Jason Reitman’s early films Thank You For Smoking, Juno and Up In The Air scored with critics, audiences and awards shows. He followed Up In The Air with Young Adult, written by Juno writer Diablo Cody and starring Charlize Theron. (Young Adult was abysmal.) All of Reitman’s previous films were kind of funny and billed as comedies even though they dealt with heavy emotional themes. With Labor Day, Jason Reitman attempts his first grown- up, serious drama. No irony, sarcasm, or witty one- liners from George Clooney here. I really enjoyed Labor Day, and it surprised me to see that the film got terrible reviews. Even the good reviews were kind of backhanded: Time Out, a “fresh” review on Rotten Tomatoes, says, “If you have even the tiniest cynical bone in your body, avoid. You’ll find Labor Day more sugary than a cronut.” Most of the reviews called Labor Day “slop”. The words “ludicrous”, “boring”, and “mush” also abounded. Critics loved mocking the film’s pie motif: “Jason Reitman forgot the tapioca,” writes a critic from Slate. I felt critics didn’t open their eyeballs while watching this movie. First of all, if you don’t want to watch a slow, thoughtful, reserved movie, don’t. Watch a superhero movie. Second of all, many wrongfully labeled Labor Day as a romance. It’s a coming- of- age film. I’ll forgive the confusion, since Paramount released the film around Valentine’s Day and made it look like it was based on a Nicholas Sparks novel. But, the entire story is told from the point of view from the Hank, the 13- year- old main character. There’s no love scene. You get to see Kate Winslet and Josh Brolin kiss, like, twice. And for those who found no “theme” in their “love story”, that’s because they were looking in the wrong place. The film had a very strong and well- supported theme: Being a man means taking care of a family. Kate Winslet’s character, Adele, fell into depression because her husband left her for his secretary after learning she could no longer have children. Hank’s dad represents the cowardly shell of a man who “just wanted a normal life” and bailed on his family when times got hard. Josh Brolin’s character, Frank, went to prison for accidentally killing his cheating slut wife after shoving her in the chest. He was raising another man’s baby and doing a damn good job when his wife died. When Frank moves in with Adele, he fixes the house, fixes the car, makes chili, bakes a pie, teaches Hank not to suck at baseball and immediately starts acting protective towards his newly adopted family. He’s kind to the autistic neighbor kid. The whole movie you’re waiting for Frank to snap into a merciless two- faced killer who’s just using Adele, but he never does. He wanted a family and knew how to handle one. Frank, played by the very manly Josh Brolin, showed Hank how to be a man. At the center of it all lies Hank, a quiet, reserved, obedient, contemplative kid. The devil on Hank’s shoulder comes in the form an anorexic city girl, also the child of divorced parents, who warns that Hank’s mom and her new boyfriend will drop him like a hot potato once their hormones get the best of them. Conflict comes from Hank’s feeling that him mom will leave him, and the ever- present threat of Frank being caught by the authorities. I cried when the actual Labor Day weekend ended. There are parts towards the beginning that feel super awkward. This movie features the most erotic pie- making scene in the history of film. It’s kind of like the pottery scene from Ghost, but with pie and a kid awkwardly thrown in. Hank grows up and opens a pie cafe, which seems super cheesy. There is a part where Frank plays the cello like a guitar. The film has sappy moments, but if I had to compare it to a pie, I’d compare it to the rugged, buttery/ flaky and delicious looking peach pie Frank and Adele make in the movie. Jason Reitman made a big- kid movie about growing up; sorry if that’s hard to swallow.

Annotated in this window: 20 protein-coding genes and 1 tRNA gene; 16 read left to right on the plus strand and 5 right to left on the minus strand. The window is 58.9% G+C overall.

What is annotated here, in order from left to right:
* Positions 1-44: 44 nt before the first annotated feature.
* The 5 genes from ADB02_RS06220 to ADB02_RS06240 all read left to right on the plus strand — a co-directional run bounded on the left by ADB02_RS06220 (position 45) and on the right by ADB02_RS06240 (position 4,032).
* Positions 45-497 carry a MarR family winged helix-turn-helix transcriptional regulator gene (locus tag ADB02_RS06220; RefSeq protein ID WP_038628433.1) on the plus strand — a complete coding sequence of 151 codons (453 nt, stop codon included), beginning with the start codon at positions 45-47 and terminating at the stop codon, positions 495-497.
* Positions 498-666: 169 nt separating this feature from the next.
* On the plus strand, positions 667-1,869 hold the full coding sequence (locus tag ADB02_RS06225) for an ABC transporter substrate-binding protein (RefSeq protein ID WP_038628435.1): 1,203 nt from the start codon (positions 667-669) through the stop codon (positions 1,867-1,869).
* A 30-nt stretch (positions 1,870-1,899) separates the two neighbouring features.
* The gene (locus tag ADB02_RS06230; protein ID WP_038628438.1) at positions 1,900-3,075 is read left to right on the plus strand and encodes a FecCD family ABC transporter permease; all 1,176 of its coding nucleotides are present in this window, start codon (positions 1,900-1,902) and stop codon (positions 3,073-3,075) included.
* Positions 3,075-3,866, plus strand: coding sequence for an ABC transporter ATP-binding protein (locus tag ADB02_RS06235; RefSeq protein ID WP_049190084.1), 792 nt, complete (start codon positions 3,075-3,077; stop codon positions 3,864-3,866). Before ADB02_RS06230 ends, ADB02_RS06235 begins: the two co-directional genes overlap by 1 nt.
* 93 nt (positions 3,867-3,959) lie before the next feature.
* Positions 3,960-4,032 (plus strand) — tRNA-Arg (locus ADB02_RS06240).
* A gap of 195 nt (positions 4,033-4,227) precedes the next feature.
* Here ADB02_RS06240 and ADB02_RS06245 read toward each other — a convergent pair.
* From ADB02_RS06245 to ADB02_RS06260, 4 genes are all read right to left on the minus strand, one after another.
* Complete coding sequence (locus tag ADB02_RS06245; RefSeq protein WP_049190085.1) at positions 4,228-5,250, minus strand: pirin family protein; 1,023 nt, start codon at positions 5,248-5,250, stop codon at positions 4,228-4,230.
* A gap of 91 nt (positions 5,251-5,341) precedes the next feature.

Labor Day is about an escaped convict who hides in the home of a depressed divorcee and her 13- year- old son during Labor Day. The son narrates the movie. Jason Reitman directed and co- wrote the film, based on the novel by Joyce Maynard.